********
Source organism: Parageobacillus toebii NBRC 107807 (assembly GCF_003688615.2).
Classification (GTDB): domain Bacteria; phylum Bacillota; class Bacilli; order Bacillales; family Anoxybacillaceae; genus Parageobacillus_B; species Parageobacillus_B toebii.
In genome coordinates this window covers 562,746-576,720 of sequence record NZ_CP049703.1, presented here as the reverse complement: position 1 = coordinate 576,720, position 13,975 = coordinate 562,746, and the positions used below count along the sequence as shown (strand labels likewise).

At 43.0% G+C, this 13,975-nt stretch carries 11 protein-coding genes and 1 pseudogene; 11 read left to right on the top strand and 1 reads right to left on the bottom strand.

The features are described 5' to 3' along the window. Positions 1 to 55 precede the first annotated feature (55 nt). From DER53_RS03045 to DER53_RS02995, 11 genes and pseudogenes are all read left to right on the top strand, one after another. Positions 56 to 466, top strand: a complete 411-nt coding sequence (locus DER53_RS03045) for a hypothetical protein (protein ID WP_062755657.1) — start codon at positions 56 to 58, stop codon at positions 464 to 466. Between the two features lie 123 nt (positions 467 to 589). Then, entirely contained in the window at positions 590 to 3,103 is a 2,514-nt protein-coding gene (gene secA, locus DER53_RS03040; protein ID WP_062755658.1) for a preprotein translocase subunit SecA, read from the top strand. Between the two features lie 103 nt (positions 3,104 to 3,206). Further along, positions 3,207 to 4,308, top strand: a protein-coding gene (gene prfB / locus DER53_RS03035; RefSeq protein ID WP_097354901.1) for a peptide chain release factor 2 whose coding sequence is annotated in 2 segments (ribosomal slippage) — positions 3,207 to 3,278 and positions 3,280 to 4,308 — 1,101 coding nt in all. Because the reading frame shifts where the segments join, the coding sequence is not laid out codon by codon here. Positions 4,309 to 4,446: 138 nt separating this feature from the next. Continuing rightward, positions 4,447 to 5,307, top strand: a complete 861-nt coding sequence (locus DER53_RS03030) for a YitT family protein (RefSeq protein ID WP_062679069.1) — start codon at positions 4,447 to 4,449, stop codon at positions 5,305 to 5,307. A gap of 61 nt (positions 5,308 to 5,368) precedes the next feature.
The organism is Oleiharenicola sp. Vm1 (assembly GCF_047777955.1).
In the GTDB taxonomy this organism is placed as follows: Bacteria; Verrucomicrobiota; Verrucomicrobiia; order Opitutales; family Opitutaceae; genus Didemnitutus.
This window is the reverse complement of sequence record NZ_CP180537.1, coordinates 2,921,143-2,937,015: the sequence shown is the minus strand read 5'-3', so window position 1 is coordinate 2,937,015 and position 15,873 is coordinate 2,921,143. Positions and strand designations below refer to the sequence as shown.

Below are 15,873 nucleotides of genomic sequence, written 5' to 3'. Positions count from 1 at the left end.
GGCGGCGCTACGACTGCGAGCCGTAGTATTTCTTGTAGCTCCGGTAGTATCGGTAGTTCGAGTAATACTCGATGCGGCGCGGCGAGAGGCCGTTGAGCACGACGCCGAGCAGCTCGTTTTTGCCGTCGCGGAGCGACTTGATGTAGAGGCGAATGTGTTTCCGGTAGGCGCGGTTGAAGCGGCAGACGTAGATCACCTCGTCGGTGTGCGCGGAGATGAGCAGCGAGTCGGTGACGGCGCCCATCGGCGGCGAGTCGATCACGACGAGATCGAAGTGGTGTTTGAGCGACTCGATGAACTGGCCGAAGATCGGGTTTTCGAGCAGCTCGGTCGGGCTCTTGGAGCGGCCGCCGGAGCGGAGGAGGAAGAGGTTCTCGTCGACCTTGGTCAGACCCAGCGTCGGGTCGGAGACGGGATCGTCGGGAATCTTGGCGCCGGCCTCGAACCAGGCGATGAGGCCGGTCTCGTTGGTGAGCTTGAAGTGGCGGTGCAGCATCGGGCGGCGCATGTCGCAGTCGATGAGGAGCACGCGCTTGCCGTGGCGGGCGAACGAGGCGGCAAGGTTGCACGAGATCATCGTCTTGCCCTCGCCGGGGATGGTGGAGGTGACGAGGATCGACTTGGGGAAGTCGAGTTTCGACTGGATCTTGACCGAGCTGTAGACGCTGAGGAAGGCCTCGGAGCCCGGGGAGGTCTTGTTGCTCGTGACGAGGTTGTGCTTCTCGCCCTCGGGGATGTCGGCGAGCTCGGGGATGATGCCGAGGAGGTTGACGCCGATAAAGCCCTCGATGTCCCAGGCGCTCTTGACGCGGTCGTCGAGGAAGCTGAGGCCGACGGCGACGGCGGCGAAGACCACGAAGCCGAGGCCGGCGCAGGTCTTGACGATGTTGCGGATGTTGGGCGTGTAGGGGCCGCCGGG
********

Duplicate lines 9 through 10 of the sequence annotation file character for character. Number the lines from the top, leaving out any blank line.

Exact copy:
Below are 15,873 nucleotides of genomic sequence, written 5' to 3'. Positions count from 1 at the left end.
GGCGGCGCTACGACTGCGAGCCGTAGTATTTCTTGTAGCTCCGGTAGTATCGGTAGTTCGAGTAATACTCGATGCGGCGCGGCGAGAGGCCGTTGAGCACGACGCCGAGCAGCTCGTTTTTGCCGTCGCGGAGCGACTTGATGTAGAGGCGAATGTGTTTCCGGTAGGCGCGGTTGAAGCGGCAGACGTAGATCACCTCGTCGGTGTGCGCGGAGATGAGCAGCGAGTCGGTGACGGCGCCCATCGGCGGCGAGTCGATCACGACGAGATCGAAGTGGTGTTTGAGCGACTCGATGAACTGGCCGAAGATCGGGTTTTCGAGCAGCTCGGTCGGGCTCTTGGAGCGGCCGCCGGAGCGGAGGAGGAAGAGGTTCTCGTCGACCTTGGTCAGACCCAGCGTCGGGTCGGAGACGGGATCGTCGGGAATCTTGGCGCCGGCCTCGAACCAGGCGATGAGGCCGGTCTCGTTGGTGAGCTTGAAGTGGCGGTGCAGCATCGGGCGGCGCATGTCGCAGTCGATGAGGAGCACGCGCTTGCCGTGGCGGGCGAACGAGGCGGCAAGGTTGCACGAGATCATCGTCTTGCCCTCGCCGGGGATGGTGGAGGTGACGAGGATCGACTTGGGGAAGTCGAGTTTCGACTGGATCTTGACCGAGCTGTAGACGCTGAGGAAGGCCTCGGAGCCCGGGGAGGTCTTGTTGCTCGTGACGAGGTTGTGCTTCTCGCCCTCGGGGATGTCGGCGAGCTCGGGGATGATGCCGAGGAGGTTGACGCCGATAAAGCCCTCGATGTCCCAGGCGCTCTTGACGCGGTCGTCGAGGAAGCTGAGGCCGACGGCGACGGCGGCGAAGACCACGAAGCCGAGGCCGGCGCAGGTCTTGACGATGTTGCGGATGTTGGGCGTGTAGGGGCCGCCGGG